It was an unusual suggestion from an unexpected source and it signalled the extraordinary desperation that pervades the thinking of some of the region’s most senior leaders.

It occurred earlier this month when Singapore’s Prime Minister Lee Hsien Loong, while on a visit to Myanmar, asked State Counsellor Daw Aung San Suu Kyi to use her high global profile to burnish the tattered image of ASEAN.

Right now, the discredited Association of Southeast Asian Nations is drowning in bitter and treacherous waters, where the sense of betrayal and the desire for revenge run high. It is not a pretty picture.

As the former Thai foreign minister and ASEAN secretary general Surin Pitsuwan lamented, there are presently no “towering leadership voices” with the gravitas to bring harmony to the group’s bickering members.

In the past, Indonesia’s President Suharto, Malaysia’s Mahathir Mohamad and the Singapore PM’s father, Lee Kuan Yew, would never have allowed the situation to become so rancorous.

It is now so bad that sober analysts openly discuss the likelihood of a regional equivalent of Brexit, with nations like Singapore wondering whether to cut their losses and exit the group.

ASEAN’s current malaise was heightened by the comedic catastrophe that occurred two weeks ago at a meeting of the group’s foreign ministers with their Chinese counterpart in Kunming.

It was an echo of an earlier debacle in the Cambodian capital of Phnom Penh in 2012, when, bowing to Chinese pressure, the group’s furiously squabbling members proved unable to issue a joint communiqué.

In Kunming, things turned even worse when an attempt to express serious concern about developments in the South China Sea was thwarted by Cambodia and Laos, who again capitulated to Chinese arm-twisting.

Remember, under ASEAN’s outdated but sacred “rule by consensus”, no statement, policy or strategy can move forward unless approved by all members.

Unfortunately, although once they could agree, especially when guided by the likes of Suharto, Mahathir and Lee, today they cannot.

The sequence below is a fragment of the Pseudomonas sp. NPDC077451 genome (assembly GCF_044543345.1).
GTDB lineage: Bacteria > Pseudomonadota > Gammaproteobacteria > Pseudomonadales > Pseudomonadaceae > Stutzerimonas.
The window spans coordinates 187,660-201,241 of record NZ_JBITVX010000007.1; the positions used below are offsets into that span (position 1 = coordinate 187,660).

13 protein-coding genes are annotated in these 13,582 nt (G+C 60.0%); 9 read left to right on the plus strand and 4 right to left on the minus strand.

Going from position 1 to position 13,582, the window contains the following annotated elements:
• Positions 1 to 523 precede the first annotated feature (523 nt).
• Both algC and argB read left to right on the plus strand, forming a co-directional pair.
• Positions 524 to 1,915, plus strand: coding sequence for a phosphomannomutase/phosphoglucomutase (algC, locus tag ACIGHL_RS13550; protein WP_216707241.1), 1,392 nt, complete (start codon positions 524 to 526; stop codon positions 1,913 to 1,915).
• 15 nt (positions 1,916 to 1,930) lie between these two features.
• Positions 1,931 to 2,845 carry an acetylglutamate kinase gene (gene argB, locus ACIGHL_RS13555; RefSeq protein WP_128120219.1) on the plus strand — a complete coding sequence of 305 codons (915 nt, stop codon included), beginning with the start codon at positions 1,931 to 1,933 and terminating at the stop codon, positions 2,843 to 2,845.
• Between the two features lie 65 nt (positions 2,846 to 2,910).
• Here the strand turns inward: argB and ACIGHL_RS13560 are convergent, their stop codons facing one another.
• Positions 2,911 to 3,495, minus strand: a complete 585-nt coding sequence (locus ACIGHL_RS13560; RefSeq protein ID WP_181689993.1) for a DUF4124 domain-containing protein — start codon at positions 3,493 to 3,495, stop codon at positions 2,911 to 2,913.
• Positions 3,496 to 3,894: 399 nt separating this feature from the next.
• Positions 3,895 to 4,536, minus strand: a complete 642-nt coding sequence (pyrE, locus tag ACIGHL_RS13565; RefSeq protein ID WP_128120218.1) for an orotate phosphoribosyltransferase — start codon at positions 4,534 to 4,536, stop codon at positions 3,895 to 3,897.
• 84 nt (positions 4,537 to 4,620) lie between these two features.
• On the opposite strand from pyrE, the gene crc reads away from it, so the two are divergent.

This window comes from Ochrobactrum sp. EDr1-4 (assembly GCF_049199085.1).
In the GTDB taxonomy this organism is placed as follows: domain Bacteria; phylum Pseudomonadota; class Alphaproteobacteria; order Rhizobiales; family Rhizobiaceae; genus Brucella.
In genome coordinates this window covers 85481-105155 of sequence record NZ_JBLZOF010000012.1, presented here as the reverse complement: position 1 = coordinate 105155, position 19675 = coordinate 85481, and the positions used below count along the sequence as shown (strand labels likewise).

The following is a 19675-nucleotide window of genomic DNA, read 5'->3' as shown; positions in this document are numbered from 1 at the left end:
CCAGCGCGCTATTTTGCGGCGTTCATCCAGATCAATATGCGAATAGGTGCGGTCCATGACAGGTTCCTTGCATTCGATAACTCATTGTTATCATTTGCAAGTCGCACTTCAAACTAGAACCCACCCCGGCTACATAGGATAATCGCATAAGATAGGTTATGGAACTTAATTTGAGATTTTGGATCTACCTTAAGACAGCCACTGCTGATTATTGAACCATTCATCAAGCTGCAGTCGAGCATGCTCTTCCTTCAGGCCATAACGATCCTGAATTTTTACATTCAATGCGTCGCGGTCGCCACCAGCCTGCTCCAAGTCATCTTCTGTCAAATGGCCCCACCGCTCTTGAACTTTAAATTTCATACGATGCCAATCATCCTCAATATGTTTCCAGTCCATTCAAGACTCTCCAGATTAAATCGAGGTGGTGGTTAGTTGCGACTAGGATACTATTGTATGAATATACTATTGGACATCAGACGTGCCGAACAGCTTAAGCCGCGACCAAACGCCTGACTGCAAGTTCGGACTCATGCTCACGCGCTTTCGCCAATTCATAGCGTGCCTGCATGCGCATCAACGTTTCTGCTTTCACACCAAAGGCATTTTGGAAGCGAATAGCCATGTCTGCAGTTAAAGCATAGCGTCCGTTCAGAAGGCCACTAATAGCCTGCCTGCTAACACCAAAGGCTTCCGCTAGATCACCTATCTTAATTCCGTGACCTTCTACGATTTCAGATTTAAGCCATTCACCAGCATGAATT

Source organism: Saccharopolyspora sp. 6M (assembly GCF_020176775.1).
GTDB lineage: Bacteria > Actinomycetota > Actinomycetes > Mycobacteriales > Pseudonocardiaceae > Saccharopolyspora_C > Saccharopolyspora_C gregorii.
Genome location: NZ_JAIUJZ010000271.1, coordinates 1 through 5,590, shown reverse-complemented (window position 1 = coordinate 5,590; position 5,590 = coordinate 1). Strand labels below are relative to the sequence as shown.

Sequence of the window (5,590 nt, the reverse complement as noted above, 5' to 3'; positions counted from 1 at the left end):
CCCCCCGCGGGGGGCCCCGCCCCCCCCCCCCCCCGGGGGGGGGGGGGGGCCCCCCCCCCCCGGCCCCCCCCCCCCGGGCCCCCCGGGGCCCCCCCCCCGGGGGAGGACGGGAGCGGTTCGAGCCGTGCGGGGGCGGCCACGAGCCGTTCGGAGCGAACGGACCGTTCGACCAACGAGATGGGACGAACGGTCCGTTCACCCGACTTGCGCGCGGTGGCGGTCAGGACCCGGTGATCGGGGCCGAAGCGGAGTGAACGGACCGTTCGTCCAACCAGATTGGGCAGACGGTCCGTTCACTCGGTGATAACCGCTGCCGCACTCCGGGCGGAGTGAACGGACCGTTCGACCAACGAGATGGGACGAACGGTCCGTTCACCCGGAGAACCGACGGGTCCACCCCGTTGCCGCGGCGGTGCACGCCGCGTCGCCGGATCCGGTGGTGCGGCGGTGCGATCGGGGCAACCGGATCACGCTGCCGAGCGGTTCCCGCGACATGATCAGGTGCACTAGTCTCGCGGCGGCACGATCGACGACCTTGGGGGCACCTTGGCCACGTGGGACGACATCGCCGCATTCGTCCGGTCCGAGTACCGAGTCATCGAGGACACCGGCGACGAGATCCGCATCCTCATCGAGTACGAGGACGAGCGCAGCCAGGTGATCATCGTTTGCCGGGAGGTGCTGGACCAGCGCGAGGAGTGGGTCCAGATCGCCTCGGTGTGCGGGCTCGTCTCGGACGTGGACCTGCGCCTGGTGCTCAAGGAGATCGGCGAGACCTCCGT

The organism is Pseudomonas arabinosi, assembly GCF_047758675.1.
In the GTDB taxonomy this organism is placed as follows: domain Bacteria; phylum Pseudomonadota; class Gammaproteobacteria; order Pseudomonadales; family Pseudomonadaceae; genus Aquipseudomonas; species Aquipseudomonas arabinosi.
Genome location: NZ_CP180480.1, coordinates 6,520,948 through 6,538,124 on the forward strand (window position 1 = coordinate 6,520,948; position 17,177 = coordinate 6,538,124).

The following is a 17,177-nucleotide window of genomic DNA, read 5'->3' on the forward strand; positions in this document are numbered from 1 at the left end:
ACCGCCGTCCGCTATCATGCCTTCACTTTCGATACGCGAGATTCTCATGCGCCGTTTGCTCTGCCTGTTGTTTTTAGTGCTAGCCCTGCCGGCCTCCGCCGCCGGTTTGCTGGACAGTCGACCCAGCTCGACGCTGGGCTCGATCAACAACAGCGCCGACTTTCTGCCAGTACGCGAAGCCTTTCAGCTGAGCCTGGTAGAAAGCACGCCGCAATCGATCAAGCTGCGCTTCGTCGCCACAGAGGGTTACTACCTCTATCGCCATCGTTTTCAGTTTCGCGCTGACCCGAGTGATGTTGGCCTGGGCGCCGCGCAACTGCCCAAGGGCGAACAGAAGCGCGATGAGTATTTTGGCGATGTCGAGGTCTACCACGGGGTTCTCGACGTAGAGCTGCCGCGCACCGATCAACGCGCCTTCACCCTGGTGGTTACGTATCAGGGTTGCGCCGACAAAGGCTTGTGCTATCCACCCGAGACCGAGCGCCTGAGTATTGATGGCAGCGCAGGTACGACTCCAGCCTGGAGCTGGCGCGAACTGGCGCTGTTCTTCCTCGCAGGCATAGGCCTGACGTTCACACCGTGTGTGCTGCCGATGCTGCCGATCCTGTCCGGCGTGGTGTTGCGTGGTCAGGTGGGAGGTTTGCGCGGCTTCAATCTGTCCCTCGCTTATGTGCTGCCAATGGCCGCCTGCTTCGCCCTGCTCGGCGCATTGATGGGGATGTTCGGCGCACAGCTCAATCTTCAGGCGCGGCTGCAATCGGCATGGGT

The group is currently governed by the politics of grievance and it is a friendly association in name only – and it may not even be that for much longer.

Already, in the aftermath of Britain’s Brexit vote to leave the European Union, there is talk that something similar may happen here.

As Donald Emmerson, a regional expert at California’s Stanford Institute for International Studies, said this week, “Will Brexit prompt Singapore to leave ASEAN? A Sexit?”

It is not impossible. The Singaporeans are angry at what happened in Kunming and are pondering the point of remaining in a group that diverges more than it converges, and does so in a very acrimonious way.

A similar sentiment may well prove infectious if the Kunming debacle is repeated at the group’s ministerial summit in the Lao capital of Vientiane next month.

After all, why should a powerful nation like Indonesia, for example, continue to put up with stubborn pro-Beijing recalcitrance from Cambodia and Laos?

Certainly, the association’s achievements over the past half century have been meagre. There is still no single visa, no common currency or regional parliament, and the ASEAN Economic Community, launched earlier this year, has brought little, if any, increase in intra-group trade.

Consequently, few doubt that if a referendum were held in prosperous Singapore or Brunei, or even in thriving Indonesia or the Philippines, a majority would vote to leave the feuding group.

That such thoughts, however improbable, are even in the air is a mark of how bad the situation has become, and they help explain the Singapore PM’s extraordinary approach to Daw Aung San Suu Kyi.

Regrettably, his proposal for her to act as the voice of ASEAN on the world’s stage is misguided in the extreme.

After all, she has only been in government a few months and has little experience of hardball exchanges with other leaders, especially regarding matters of national sovereignty.

Yes, after her quarter-century pro-democracy struggle, she has a sky-high profile across the world – although, perhaps not unexpectedly, it is less high within ASEAN than it is outside.

But within the corridors of power, her glowing reputation will only go so far, and it will not even go that far against superpowers like China, Russia and the United States if she espouses a view contrary to theirs.

If, for example, she were to endorse a statement expressing concern about China’s behaviour in the South China Sea, she too will engender the opprobrium of Beijing and find herself at odds with Cambodia and Laos; whereas if she does not openly support her fellow ASEAN claimants, then they too will soon turn sour on her – and so will Washington, which tacitly backs them.

So it is a lose-lose situation for her and she should not be burdened with trying to sugar-coat the profile of ASEAN in international forums like the G20 and the United Nations, if the grouping itself remains divided.

After all, who is she supposed to be speaking up for when she “represents” ASEAN? Outliers like Cambodia and Laos? Military-ruled Thailand? Sharia-inclined Brunei and Malaysia? Communist Vietnam?

No, Daw Aung San Suu Kyi is not the one for this job. Not only does she have so much else on her plate, but also she was never cut out to polish ASEAN’s tarnished image nor to stop the growing Sexit sentiment.

The offer from the Singapore PM was a poisoned chalice that she should firmly reject.